Wen Zhou, Colorado State: Integrative Group Factor Model for Variable Clustering on Temporally Dependent Date: Optimality and Algorithm

Monday, April 18, 2022 - 11:00am
Event Type: 

Presenter: Dr. Wen Zhou, Colorado State University

Time: 11:00 AM Central Time, Monday, April 18, 2022

Title: Integrative Group Factor Model for Variable Clustering on Temporally Dependent Date: Optimality and Algorithm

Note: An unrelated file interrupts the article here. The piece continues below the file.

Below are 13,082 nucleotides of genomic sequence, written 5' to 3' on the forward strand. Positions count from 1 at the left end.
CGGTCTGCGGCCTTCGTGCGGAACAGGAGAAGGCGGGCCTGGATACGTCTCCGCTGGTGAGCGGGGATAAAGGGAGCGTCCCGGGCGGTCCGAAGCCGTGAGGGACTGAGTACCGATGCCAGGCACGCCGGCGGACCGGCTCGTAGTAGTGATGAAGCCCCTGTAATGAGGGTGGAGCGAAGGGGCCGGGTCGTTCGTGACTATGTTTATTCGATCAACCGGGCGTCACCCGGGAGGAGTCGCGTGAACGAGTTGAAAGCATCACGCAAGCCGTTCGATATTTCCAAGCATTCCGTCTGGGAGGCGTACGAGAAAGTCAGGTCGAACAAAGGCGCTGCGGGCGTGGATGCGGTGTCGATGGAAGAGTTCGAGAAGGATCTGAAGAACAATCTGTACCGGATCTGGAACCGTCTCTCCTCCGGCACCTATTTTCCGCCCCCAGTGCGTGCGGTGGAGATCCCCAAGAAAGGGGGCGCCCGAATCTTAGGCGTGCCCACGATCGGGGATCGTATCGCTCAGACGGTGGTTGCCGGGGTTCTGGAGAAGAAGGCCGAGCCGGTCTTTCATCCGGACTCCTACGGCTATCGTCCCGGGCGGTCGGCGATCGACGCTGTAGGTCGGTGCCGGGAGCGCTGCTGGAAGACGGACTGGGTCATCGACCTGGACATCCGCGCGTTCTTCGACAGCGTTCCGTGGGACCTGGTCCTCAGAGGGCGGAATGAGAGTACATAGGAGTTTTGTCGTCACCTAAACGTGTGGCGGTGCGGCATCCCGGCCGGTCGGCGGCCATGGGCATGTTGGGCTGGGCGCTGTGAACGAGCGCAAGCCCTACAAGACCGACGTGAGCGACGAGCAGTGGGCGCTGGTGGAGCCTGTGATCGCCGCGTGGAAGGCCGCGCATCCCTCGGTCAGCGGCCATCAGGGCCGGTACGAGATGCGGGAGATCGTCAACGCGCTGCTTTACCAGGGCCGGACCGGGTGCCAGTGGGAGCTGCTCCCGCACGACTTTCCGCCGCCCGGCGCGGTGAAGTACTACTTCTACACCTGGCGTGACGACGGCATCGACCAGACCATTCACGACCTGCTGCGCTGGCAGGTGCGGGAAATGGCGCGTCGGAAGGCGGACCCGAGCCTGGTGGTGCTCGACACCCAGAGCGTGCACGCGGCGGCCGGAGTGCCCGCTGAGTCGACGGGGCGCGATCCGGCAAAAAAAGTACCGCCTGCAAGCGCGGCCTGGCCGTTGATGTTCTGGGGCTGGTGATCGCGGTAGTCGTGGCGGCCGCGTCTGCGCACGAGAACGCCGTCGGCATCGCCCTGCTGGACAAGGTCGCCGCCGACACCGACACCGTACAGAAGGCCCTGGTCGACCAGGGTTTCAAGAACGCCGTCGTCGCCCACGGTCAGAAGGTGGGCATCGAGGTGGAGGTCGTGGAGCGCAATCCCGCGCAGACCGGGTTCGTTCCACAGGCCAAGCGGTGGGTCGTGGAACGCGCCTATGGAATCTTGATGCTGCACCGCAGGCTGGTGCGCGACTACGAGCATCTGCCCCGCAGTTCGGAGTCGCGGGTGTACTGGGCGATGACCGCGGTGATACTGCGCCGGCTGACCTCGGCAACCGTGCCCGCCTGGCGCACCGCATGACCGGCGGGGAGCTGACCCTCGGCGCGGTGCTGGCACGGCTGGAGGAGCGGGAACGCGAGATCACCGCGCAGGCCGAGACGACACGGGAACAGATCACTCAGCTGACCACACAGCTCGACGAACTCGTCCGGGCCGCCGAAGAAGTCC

Abstract: Clustering a large number of variables is fast emerging in a va- riety of areas, and has become a fundamental problem in statistics and machine learning. Though many algorithmic approaches scatter across the literature, their interpretation is limited and the outputs usually lack guarantees. Furthermore, their explicit and implicit as- sumptions such as the independence of data and the well-separation between clusters are rather restricted if not unrealistic. In this work, we take the view of model-based clustering, in which the population level clusters are clearly interpreted statistically, to cluster a larger number of variables. The proposed integrative group factor model (iGFM) is compatible with temporally dependent data and allows connections across the variable clusters. In this model, two types of latent factors, the common and unique factors are introduced to model the cross-cluster connection and the within-cluster similarity among variables. We quantify the difficulty of clustering variables based on the iGFM in terms of a permutation-invariant clustering risk and derive the minimax signal threshold, below which no algo- rithms can cluster variables successfully. Such a threshold is driven by the competition between common and unique factors in the model and does nor request the well-separation of clusters to guarantee a perfect recovery. Based on the spectral decomposition and the idea of linear search, we develop a fast and minimax-optimal algorithm to cluster variables. An interesting phase transition of the clustering per- formance has been discovered, for which the model parameter space is partitioned into three regions corresponding to cases of impossible to cluster perfectly, possible with guarantees on the optimality, and possible with no provable guarantees, respectively. In addition, we compare our method with another popular model-based method, the G-block model and associated COD algorithm. Extensive simulation studies, as well as careful data analyses on the macroeconomics in- dex data, confirm the advantage of our approach. Finally, we also discuss how to characterize the unknown number of clusters and the extension of our method with a divergent number of clusters.

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